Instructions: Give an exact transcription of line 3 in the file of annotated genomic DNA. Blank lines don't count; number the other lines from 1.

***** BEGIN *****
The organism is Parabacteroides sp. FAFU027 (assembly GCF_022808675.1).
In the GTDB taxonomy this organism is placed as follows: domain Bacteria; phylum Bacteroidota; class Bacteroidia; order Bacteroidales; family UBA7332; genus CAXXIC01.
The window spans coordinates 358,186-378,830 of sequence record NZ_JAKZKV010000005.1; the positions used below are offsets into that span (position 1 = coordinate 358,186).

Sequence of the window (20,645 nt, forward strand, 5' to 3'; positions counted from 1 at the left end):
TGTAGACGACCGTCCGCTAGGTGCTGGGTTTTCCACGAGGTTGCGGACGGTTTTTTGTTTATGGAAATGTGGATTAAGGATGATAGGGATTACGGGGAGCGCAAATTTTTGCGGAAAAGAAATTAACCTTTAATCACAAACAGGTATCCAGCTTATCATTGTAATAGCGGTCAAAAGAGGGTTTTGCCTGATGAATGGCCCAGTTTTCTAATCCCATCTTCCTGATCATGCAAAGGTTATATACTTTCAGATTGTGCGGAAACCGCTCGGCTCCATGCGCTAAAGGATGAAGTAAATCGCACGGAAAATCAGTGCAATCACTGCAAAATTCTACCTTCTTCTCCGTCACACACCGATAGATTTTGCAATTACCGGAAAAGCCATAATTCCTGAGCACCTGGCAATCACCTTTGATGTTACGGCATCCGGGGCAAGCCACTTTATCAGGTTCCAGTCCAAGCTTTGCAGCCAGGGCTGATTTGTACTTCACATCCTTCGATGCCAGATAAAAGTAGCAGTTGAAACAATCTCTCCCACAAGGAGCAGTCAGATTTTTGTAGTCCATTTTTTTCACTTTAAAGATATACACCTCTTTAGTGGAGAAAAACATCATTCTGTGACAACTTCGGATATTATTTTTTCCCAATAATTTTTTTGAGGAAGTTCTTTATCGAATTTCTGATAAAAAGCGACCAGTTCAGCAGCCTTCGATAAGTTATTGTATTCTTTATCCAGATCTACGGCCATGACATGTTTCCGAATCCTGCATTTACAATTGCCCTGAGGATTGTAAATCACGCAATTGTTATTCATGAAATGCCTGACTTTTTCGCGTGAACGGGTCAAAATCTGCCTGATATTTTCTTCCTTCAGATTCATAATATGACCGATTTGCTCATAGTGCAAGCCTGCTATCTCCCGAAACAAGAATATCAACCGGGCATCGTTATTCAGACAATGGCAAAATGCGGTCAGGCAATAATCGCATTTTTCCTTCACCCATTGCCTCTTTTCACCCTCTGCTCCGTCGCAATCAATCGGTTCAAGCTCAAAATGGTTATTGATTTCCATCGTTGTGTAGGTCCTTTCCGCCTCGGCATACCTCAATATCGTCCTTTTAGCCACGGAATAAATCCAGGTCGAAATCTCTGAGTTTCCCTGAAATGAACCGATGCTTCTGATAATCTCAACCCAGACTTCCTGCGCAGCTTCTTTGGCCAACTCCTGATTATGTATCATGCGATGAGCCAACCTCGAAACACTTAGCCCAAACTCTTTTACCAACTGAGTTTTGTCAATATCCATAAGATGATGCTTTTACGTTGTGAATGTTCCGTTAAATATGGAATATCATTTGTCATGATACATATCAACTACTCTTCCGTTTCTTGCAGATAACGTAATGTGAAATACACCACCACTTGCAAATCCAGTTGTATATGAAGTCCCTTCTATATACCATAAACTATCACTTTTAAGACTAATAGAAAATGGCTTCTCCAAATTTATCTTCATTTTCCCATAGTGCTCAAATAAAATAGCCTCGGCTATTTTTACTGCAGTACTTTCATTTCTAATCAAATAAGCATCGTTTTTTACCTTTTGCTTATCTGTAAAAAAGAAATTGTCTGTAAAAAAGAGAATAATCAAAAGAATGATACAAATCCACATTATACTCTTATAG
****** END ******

The window spans coordinates 358,186-378,830 of sequence record NZ_JAKZKV010000005.1; the positions used below are offsets into that span (position 1 = coordinate 358,186).